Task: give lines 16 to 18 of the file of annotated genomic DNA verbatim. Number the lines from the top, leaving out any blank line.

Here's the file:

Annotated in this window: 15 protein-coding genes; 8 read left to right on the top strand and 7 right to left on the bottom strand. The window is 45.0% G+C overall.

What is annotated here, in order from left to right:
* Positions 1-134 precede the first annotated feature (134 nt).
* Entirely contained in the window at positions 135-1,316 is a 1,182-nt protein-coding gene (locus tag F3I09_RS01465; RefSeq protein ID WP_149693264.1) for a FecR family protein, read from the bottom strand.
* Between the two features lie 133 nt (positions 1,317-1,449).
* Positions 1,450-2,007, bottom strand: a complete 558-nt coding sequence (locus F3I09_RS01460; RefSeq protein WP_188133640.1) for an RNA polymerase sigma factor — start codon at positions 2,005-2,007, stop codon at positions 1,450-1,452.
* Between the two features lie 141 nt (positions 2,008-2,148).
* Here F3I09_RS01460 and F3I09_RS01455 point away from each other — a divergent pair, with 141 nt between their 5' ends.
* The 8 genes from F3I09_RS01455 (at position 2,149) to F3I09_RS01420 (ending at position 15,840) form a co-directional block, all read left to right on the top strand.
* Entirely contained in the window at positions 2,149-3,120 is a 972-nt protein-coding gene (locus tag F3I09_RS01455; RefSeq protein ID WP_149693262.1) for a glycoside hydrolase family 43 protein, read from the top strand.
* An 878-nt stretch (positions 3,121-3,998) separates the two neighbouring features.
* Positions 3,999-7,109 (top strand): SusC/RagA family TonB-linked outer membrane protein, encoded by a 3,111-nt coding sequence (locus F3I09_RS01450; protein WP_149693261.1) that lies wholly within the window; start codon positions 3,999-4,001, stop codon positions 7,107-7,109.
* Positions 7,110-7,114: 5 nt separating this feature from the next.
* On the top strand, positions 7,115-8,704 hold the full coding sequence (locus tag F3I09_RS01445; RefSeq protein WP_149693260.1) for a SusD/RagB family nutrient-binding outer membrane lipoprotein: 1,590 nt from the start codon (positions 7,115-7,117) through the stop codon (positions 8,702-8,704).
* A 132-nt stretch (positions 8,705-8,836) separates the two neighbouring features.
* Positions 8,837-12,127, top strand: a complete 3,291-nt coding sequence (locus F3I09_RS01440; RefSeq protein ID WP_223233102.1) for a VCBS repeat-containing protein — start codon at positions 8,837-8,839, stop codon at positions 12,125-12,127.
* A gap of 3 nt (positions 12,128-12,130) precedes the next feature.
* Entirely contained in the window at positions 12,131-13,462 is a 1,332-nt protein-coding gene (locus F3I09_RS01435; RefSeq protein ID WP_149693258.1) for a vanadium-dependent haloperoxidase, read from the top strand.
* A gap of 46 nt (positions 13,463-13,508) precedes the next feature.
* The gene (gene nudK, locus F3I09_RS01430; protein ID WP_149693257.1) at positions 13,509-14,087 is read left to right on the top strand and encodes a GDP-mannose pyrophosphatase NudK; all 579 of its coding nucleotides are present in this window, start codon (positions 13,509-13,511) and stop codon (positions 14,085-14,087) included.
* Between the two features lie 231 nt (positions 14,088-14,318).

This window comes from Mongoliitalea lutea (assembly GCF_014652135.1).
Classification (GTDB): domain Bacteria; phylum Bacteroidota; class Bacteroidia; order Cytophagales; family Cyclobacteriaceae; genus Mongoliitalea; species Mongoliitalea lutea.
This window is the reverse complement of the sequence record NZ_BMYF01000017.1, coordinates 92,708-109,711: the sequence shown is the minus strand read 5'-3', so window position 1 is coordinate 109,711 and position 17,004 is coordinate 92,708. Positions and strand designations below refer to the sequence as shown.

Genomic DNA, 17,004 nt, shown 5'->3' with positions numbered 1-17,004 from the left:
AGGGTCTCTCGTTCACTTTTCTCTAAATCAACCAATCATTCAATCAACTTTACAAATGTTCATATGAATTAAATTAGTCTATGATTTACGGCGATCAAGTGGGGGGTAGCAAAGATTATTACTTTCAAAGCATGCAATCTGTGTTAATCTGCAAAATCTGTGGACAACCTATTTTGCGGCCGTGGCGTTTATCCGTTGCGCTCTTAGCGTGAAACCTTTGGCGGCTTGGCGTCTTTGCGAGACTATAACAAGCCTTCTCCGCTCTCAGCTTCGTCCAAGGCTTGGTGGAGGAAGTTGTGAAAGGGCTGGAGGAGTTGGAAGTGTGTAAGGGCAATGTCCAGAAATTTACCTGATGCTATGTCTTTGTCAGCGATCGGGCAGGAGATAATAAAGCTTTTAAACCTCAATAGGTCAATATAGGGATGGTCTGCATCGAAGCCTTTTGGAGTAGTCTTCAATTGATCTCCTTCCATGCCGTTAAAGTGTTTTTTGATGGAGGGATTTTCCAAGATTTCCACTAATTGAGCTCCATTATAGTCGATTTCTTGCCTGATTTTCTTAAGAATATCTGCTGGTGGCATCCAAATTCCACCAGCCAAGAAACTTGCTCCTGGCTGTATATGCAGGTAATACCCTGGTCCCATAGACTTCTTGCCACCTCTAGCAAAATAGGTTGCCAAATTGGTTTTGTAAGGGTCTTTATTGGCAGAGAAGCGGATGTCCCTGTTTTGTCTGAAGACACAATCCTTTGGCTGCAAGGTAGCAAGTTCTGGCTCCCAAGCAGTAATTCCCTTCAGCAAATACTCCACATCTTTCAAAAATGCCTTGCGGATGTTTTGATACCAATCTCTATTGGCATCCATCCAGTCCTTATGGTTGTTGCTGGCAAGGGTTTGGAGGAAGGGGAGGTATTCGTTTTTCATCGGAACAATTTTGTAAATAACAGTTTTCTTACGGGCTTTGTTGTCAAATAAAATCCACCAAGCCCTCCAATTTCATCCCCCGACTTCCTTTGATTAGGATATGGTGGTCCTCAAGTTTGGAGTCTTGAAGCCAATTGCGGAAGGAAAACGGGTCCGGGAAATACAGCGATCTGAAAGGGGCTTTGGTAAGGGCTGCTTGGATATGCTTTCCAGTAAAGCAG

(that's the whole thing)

* Positions 8,837-12,127, top strand: a complete 3,291-nt coding sequence (locus F3I09_RS01440; RefSeq protein ID WP_223233102.1) for a VCBS repeat-containing protein — start codon at positions 8,837-8,839, stop codon at positions 12,125-12,127.
* A gap of 3 nt (positions 12,128-12,130) precedes the next feature.
* Entirely contained in the window at positions 12,131-13,462 is a 1,332-nt protein-coding gene (locus F3I09_RS01435; RefSeq protein ID WP_149693258.1) for a vanadium-dependent haloperoxidase, read from the top strand.